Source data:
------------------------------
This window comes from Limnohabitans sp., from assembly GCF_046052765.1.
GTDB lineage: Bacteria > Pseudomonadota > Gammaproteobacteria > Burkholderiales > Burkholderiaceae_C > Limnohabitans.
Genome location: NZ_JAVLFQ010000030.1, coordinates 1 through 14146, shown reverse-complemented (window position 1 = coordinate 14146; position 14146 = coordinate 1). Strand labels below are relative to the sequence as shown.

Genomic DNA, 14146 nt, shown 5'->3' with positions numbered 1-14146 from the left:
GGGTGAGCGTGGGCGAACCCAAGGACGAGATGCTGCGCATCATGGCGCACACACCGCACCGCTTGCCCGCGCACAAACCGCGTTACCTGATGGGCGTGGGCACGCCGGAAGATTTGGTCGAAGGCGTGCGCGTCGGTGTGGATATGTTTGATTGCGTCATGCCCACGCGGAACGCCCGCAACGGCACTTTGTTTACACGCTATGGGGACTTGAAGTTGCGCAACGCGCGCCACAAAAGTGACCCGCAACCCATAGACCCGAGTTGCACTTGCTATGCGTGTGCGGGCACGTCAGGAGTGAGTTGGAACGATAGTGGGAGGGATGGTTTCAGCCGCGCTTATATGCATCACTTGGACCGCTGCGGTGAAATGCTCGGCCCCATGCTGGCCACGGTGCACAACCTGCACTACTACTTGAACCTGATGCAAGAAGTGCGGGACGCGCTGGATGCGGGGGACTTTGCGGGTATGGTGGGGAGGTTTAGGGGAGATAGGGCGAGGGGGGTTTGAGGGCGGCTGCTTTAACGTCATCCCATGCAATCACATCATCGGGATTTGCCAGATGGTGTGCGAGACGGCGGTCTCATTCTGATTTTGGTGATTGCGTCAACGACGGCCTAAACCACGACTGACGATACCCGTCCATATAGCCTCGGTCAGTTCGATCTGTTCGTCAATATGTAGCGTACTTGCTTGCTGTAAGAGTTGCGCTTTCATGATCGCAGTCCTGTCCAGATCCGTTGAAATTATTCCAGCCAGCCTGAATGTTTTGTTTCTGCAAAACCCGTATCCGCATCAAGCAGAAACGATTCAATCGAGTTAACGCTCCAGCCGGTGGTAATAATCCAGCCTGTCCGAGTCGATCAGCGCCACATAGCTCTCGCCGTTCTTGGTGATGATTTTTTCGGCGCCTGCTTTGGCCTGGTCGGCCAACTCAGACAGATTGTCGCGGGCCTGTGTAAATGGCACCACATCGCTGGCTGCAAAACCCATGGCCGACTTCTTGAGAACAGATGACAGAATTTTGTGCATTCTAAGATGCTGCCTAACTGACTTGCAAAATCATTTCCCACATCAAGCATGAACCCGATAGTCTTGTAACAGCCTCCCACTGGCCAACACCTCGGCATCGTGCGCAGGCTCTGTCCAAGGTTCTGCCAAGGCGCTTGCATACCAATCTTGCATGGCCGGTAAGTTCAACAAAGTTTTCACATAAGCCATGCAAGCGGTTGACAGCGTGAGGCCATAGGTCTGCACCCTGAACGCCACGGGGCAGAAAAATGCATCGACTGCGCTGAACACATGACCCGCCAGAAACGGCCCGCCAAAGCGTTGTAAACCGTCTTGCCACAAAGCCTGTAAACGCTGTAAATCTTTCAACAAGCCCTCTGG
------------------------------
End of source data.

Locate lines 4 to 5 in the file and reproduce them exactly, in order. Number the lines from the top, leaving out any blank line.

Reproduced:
Genomic DNA, 14146 nt, shown 5'->3' with positions numbered 1-14146 from the left:
GGGTGAGCGTGGGCGAACCCAAGGACGAGATGCTGCGCATCATGGCGCACACACCGCACCGCTTGCCCGCGCACAAACCGCGTTACCTGATGGGCGTGGGCACGCCGGAAGATTTGGTCGAAGGCGTGCGCGTCGGTGTGGATATGTTTGATTGCGTCATGCCCACGCGGAACGCCCGCAACGGCACTTTGTTTACACGCTATGGGGACTTGAAGTTGCGCAACGCGCGCCACAAAAGTGACCCGCAACCCATAGACCCGAGTTGCACTTGCTATGCGTGTGCGGGCACGTCAGGAGTGAGTTGGAACGATAGTGGGAGGGATGGTTTCAGCCGCGCTTATATGCATCACTTGGACCGCTGCGGTGAAATGCTCGGCCCCATGCTGGCCACGGTGCACAACCTGCACTACTACTTGAACCTGATGCAAGAAGTGCGGGACGCGCTGGATGCGGGGGACTTTGCGGGTATGGTGGGGAGGTTTAGGGGAGATAGGGCGAGGGGGGTTTGAGGGCGGCTGCTTTAACGTCATCCCATGCAATCACATCATCGGGATTTGCCAGATGGTGTGCGAGACGGCGGTCTCATTCTGATTTTGGTGATTGCGTCAACGACGGCCTAAACCACGACTGACGATACCCGTCCATATAGCCTCGGTCAGTTCGATCTGTTCGTCAATATGTAGCGTACTTGCTTGCTGTAAGAGTTGCGCTTTCATGATCGCAGTCCTGTCCAGATCCGTTGAAATTATTCCAGCCAGCCTGAATGTTTTGTTTCTGCAAAACCCGTATCCGCATCAAGCAGAAACGATTCAATCGAGTTAACGCTCCAGCCGGTGGTAATAATCCAGCCTGTCCGAGTCGATCAGCGCCACATAGCTCTCGCCGTTCTTGGTGATGATTTTTTCGGCGCCTGCTTTGGCCTGGTCGGCCAACTCAGACAGATTGTCGCGGGCCTGTGTAAATGGCACCACATCGCTGGCTGCAAAACCCATGGCCGACTTCTTGAGAACAGATGACAGAATTTTGTGCATTCTAAGATGCTGCCTAACTGACTTGCAAAATCATTTCCCACATCAAGCATGAACCCGATAGTCTTGTAACAGCCTCCCACTGGCCAACACCTCGGCATCGTGCGCAGGCTCTGTCCAAGGTTCTGCCAAGGCGCTTGCATACCAATCTTGCATGGCCGGTAAGTTCAACAAAGTTTTCACATAAGCCATGCAAGCGGTTGACAGCGTGAGGCCATAGGTCTGCACCCTGAACGCCACGGGGCAGAAAAATGCATCGACTGCGCTGAACACATGACCCGCCAGAAACGGCCCGCCAAAGCGTTGTAAACCGTCTTGCCACAAAGCCTGTAAACGCTGTAAATCTTTCAACAAGCCCTCTGG